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Tupelov Tu-4

Tupelov Tu-4 - military, russian, aircraft, bomber, clone
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The Tupolev Tu-4 (NATO reporting name: Bull) was a piston-engined Soviet strategic bomber that served the Soviet Air Force from the late 1940s to mid 1960s. It was a reverse-engineered copy of the U.S.-made Boeing B-29 Superfortress

Towards the end of World War II, the Soviet Union saw the need for a strategic bombing capability similar to that of the USAAF. The U.S. regularly conducted bombing raids on Japan, virtually in the Soviet Union's backyard, from distant Pacific forward bases using B-29 Superfortresses. Stalin ordered the development of a comparable bomber.
The U.S. refused to supply the Soviet Union with B-29 heavy bombers under Lend Lease, despite repeated Soviet requests.[1] However, on three occasions during 1944, individual B-29s made emergency landings in Soviet territory after bombing raids on Japanese Manchuria and Japan. In accordance with the Soviet–Japanese Neutrality Pact, the Soviets were neutral in the Pacific War and the bombers were therefore interned and kept by the Soviets, despite American demands for their return.[2] Stalin tasked Tupolev with cloning the Superfortress and Soviet industry was to produce 20 copies of the aircraft in just two years. The three B-29s were flown to Moscow and delivered into Tupolev OKB. One B-29 was fully dismantled, down to the smallest bolt, the second was used for flight tests and training, and the third one was left as a standard for cross-reference. [3]
The Soviets used a different engine, the Shvetsov ASh-73, which had some parts in common with the Superfortress' Wright R-3350 but was not identical. The remote-controlled gun turrets were also redesigned to accommodate Soviet 23 mm cannons.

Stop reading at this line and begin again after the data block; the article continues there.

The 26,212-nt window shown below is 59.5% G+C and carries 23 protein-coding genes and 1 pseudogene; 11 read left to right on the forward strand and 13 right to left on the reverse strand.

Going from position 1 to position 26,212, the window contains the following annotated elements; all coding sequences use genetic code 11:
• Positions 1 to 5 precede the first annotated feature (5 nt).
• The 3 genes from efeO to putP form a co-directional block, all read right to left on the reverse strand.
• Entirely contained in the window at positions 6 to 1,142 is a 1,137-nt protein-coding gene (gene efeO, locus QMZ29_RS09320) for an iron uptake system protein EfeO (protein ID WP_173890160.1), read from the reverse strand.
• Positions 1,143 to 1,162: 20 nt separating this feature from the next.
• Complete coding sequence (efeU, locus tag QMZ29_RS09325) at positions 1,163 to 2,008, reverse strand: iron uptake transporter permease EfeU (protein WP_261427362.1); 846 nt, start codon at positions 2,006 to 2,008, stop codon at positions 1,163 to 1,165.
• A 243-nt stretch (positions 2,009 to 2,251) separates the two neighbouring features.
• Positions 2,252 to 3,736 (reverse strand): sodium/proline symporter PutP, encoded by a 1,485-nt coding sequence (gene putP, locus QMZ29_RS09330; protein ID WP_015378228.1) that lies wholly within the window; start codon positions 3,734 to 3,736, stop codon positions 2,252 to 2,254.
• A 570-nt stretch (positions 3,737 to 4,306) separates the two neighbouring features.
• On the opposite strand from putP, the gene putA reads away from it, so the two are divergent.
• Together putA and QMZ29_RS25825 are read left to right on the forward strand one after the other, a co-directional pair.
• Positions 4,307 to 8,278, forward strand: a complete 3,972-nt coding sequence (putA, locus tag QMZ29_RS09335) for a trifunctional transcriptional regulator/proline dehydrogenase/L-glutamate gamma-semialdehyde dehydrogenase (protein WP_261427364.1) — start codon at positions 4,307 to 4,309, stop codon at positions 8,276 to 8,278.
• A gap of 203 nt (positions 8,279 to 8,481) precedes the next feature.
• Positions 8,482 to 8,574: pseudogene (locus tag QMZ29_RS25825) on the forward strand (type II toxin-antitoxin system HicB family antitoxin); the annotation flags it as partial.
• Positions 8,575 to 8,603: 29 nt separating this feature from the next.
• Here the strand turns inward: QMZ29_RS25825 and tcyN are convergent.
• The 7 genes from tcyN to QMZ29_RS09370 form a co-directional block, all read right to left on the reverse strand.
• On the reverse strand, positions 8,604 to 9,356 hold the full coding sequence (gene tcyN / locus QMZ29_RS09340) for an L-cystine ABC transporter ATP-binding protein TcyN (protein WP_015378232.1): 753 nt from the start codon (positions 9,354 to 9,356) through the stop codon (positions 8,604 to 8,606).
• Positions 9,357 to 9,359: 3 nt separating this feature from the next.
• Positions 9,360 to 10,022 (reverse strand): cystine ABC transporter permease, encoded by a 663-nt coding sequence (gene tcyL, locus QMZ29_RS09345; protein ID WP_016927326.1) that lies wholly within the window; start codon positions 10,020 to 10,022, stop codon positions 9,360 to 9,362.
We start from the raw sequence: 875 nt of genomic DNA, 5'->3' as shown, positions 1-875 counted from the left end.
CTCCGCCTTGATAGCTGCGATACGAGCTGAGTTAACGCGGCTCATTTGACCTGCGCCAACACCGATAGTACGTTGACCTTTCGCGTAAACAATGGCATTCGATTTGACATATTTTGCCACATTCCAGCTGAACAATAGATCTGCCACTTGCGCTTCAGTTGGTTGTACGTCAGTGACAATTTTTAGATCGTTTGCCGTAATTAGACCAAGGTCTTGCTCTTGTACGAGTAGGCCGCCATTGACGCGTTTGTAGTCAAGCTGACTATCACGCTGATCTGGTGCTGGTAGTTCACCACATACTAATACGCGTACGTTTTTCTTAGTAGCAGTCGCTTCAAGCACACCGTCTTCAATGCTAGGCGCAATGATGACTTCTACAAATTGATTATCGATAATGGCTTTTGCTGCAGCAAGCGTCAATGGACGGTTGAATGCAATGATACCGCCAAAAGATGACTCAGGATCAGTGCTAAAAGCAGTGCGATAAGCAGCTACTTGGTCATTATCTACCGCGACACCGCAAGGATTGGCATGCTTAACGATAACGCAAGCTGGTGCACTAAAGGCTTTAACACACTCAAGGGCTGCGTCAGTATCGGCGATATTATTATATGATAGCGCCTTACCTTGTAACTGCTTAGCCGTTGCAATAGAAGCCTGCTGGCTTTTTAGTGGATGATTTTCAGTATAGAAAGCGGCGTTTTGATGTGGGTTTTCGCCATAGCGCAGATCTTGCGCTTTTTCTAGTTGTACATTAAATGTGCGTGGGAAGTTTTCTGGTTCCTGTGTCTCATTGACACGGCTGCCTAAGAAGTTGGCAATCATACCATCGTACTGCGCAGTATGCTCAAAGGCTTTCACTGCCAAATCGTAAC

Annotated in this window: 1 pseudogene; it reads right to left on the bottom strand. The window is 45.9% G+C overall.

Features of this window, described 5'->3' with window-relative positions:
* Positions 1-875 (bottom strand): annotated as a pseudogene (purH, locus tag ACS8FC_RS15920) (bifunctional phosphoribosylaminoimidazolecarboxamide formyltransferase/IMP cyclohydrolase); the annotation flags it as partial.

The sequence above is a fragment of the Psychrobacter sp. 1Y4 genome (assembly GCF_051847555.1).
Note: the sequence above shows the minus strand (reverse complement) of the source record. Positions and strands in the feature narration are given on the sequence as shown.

The Soviet Union used the metric system, thus 1/16th inch (1.6 mm) thick sheet aluminum and proper rivet lengths were unavailable. The corresponding metric-gauge metal was thicker; as a result, the Tu-4 weighed about 3,100 lb (1,400 kg) more than the B-29, with a corresponding decrease in range and payload.
Tu-4 engineers were under very heavy pressure to achieve an exact clone of the original B-29. Each minute alteration had to be scrutinized and was a subject to a lengthy bureaucratic process. For instance, because 1/16 inch nominal sheet thickness equals 1.5875mm, no industry in the USSR was willing to take the responsibility to produce sheets with such accuracy. Engineers had to lobby with high-ranking military officials even for the most basic common sense decisions. In another example, the Soviets reverse-engineered and copied the American IFF system and actually had it installed in the first Tu-4 built. As yet another example, Kerber, Tupolev's deputy at the time, recalled in his memoirs that engineers had to obtain an authorization from a high-ranking Air Force general in order to use Soviet-made parachutes for the crew.
leo19 Uploaded by leo19 on . Tupelov Tu-4 - Desktop Nexus Aircraft Download free wallpapers and background images: Tupelov Tu-4. Desktop Nexus Aircraft background ID 400109. The Tupolev Tu-4 (NATO reporting name: Bull) was a piston-engined Soviet strategic bomber that served the Soviet Air Force from the late 1940s to mid 1960s. It was a reverse-engineered copy of the U.S.-made Boeing B-29 Superfortress